The Thunderbirds were not the stars of the show, and flew in the middle of the afternoon each day. Friday's practice also featured a photo flight with three P-51 Mustangs and the six Thunderbird jets at about 6,000 feet above and circling Rickenbacker. The photo plane was a C-130J-30 Hercules from the Rhode Island ANG, which was used on Saturday and Sunday, along with a new Cessna CitationJet for the 51-flight. The Hercules acted as a photo ship while the CitationJet was a safety spotter for the 51-flight. The Thunderbirds managed to put on a spectacular performance each day, but delayed the Saturday performance to swap out a jet while at the end of the runway, just prior to their performance.
Following the Thunderbirds was a massive warbird flight. Two flights were flown, one with the little friends and one with the bombers. The "little friends" flight included a P-38 Lightning - the newly named Ruff Stuff, a P-40 Warhawk, two P-47 Thunderbolts, two P-51 Mustangs, and a P-63 Kingcobra. It was the first time I had seen a Kingcobra, and I believe this is the only Kingcobra in flying condition - at least in North America. Pyrotechnics were provided by Rich's Incredible Pyro, as they blew up the grass between the runways at Rickenbacker each time any of the warbirds made a pass down the runways. The bomber flight took over after all the fighters landed, and included one B-17 Flying Fortress (Yankee Lady), two B-25 Mitchells (Pacific Prowler and one other - it is in a camouflage paint job and has invasion stripes), and an Avro Lancaster - all of which flanked by four P-51 Mustangs who were playing the part of the "little friends" that escorted the "big friends" on their bombing runs. Pyro continued and culminated with a wall of fire on Sunday that practically made the entire airfield fall under simulated instrument rules and forcing everyone to land on the far runway.
Following the warbird flight, twenty P-51s of all different models, which included among other aircraft, the only flying P-51A - Polar Bear, aircraft such as Princess Elizabeth, both Crazy Horse and Crazy Horse2, Twilight Tear, Excalibur, a Mustang painted like the one flown by Bob Hoover, among others. All twenty Mustangs took off from Runway 5R (the far runway) following the launch of the C-130J-30 and the CitationJet. They formed up once for a large formation flyover before reforming for a much more spectacular formation. Ed Hamill and John Mohr spent that time performing in their respective biplanes as filler time before the Mustangs returned from in front of the crowd in a formation that spelled out the number 51 in the sky. It was the first time such a formation was attempted and probably will be the only time, as getting this many P-51s at one location is becoming tougher and tougher with each passing day. Four of those Mustangs performed a Missing Man formation flyby before landing and officially closing out each day's airshow activities.
It should also be mentioned that Patty Wagstaff flew an aerobatic performance in Princess Elizabeth as a dedication to the Women Air Service Pilots, as well as a short performance of just a few flybys of a P-51C Mustang honoring the Tuskegee Airmen, who bravely and successfully escorted hundreds of bombers over Europe in the face of racism and oppression. The remaining members of the Tuskegee Airmen were honored on Saturday as well as with one member singing a version of Lee Greenwood's God Bless the USA, which was very touching for everyone at the show on Saturday.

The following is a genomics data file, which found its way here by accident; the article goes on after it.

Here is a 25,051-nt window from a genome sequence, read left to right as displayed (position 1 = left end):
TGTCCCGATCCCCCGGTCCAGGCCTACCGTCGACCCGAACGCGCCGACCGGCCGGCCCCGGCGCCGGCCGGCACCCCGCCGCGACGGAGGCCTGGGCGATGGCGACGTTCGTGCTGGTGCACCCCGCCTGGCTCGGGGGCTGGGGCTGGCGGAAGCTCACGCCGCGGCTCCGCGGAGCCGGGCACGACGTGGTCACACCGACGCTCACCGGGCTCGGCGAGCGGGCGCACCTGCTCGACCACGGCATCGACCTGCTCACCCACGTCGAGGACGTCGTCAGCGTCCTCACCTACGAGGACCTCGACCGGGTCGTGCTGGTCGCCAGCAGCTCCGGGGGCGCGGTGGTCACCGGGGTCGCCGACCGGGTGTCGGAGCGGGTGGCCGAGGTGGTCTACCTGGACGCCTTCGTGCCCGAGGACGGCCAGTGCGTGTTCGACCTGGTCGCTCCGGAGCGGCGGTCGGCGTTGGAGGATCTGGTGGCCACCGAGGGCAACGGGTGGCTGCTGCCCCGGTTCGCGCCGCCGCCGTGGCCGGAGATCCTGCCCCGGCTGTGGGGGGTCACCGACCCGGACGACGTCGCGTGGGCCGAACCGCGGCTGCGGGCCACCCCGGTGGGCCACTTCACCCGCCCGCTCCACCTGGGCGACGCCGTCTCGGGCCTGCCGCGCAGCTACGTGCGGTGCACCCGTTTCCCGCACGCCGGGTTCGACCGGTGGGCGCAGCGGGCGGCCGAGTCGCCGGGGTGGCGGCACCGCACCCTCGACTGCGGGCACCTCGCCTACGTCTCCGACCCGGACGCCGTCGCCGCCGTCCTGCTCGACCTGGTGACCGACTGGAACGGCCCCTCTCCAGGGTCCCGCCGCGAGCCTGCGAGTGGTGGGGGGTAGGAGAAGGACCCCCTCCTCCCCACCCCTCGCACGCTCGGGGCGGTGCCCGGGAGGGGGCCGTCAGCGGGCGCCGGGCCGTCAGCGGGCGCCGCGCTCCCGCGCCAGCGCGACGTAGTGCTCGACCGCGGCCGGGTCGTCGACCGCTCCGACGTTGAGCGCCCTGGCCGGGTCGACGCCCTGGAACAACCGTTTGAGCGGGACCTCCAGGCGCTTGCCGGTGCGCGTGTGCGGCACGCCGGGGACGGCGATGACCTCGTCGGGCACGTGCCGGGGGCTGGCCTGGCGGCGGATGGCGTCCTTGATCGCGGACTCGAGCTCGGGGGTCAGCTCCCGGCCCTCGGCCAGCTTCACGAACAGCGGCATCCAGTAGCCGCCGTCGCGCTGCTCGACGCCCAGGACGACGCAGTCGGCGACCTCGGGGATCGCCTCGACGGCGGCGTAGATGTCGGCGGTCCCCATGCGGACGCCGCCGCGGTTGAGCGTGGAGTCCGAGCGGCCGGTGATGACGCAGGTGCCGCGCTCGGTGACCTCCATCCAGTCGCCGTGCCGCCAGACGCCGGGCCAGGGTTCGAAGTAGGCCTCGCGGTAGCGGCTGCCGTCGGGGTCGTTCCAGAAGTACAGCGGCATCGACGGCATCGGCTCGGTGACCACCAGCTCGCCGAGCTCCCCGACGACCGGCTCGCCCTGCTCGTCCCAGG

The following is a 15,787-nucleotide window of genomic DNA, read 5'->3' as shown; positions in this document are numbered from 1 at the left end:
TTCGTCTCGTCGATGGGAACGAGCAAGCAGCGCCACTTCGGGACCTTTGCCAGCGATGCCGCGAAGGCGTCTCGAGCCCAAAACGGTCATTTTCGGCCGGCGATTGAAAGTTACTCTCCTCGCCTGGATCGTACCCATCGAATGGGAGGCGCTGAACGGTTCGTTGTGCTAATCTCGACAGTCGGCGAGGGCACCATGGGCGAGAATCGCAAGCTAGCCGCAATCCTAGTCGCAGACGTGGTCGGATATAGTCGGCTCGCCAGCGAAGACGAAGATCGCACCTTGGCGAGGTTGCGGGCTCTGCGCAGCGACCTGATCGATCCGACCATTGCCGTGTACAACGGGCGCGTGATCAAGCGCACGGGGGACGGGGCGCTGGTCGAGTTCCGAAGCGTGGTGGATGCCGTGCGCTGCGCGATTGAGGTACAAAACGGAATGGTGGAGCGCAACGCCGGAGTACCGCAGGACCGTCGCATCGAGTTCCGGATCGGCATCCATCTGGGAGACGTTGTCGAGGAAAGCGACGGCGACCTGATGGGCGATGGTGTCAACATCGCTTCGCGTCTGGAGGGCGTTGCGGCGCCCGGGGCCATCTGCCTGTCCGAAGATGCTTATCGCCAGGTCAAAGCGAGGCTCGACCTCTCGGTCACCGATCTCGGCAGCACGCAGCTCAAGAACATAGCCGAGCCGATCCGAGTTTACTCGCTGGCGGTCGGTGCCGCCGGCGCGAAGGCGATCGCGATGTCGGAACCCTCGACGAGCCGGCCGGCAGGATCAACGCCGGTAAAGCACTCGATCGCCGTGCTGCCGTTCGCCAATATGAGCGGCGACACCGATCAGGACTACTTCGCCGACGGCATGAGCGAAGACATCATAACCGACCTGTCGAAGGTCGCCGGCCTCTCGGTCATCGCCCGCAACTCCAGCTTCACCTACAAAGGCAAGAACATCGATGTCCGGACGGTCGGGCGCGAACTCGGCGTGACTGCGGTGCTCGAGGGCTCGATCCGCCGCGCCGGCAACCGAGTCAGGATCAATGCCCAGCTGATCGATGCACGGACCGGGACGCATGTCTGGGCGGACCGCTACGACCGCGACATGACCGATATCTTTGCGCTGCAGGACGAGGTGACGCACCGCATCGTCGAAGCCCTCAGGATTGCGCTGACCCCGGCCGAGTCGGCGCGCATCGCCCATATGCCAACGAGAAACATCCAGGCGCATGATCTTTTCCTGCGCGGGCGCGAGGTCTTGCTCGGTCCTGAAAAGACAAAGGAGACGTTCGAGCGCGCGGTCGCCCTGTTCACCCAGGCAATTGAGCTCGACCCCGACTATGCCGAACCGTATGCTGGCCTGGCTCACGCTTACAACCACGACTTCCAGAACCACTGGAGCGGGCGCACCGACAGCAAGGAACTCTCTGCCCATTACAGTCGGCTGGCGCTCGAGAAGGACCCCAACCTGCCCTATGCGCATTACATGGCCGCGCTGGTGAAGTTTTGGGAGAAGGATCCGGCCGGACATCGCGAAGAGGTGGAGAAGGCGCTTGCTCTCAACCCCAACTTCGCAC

And before you ask the question, YES, it was well worth the time and effort to go out to Columbus and go to this airshow. I had run into car problems towards the end of the weekend, which were fixed on Monday morning before I made the trek home. However, those problems were negated to an extent on the Pennsylvania Turnpike by a deer, if you know what I mean. The only good news to come out of that was how I struck the deer (on the side of the car rather than head-on, especially at the speed I was going at the time), where I struck the deer (being only 70 miles away from home at the time) and that I came out unharmed and was able to make it home safely. The car is still drivable, but is getting a new left side mirror but the chances of it seeing any airshows next year is slim. Even with those problems, I do not regret making the trip out to Columbus and would definitely do the drive out there again - maybe to another Dayton airshow, since I want to go back to the United States Air Force Museum sometime soon.
The only complaints I have about the show are the placement of the jumbotrons, which impeded show left or show right, depending on where you sat - that's if you did not have box seats or grandstand seats - since I had grandstand seats, the jumbotrons were not a problem at all, and the amount of time given for the airshow weekend. I would have taken at least one day to go through the Mustangs on the ground and another day to meet many of the legends that flew them. There was just too much to see in too short of a period of time - and to include video of ALL of the flying displays made it nearly impossible for me to accomplish everything I wanted to do. One goal of mine was to get a picture of every Mustang that was there, and I think I got at least 90% of the 77 P-51s that showed up, which was roughly the number I thought would appear at the show (they were promoting over 100).
There is no detailed static display list, but it included a C-5A Galaxy from Wright Patterson AFB, a C-17 from the Mississippi ANG, a C-130 from Mansfield, a KC-135R from Rickenbacker, an F-16C Fighting Falcon from nearby Springfield, two A-10s - one from Battle Creek in Michigan and the other from Martin State Airport in Maryland, two Cirrus SR-22s, a Waco, C-47 Skytrain, a T-6A Texan II in the experimental grey paint scheme, the B-17F Flying Fortress Memphis Belle, a B-52H Stratofortress from Minot AFB, and Glacier Girl, the P-38 Lightning that was involved in Operation Bolero II with Miss Velma, a P-51D Mustang. That list, while short, did not include any of the bombers and fighters that were parked near the HUGE ramp of P-51 Mustangs.
Military Demonstration Teams
Tentative Military Demonstrations
Participating Organizations (among MANY)
Announcers: Rob Reider, Danny Clisham, Major Jon "Jughead" Counsell
Gates Open: 8:00 AM
Showtime: 9:30 AM - 5:00 PM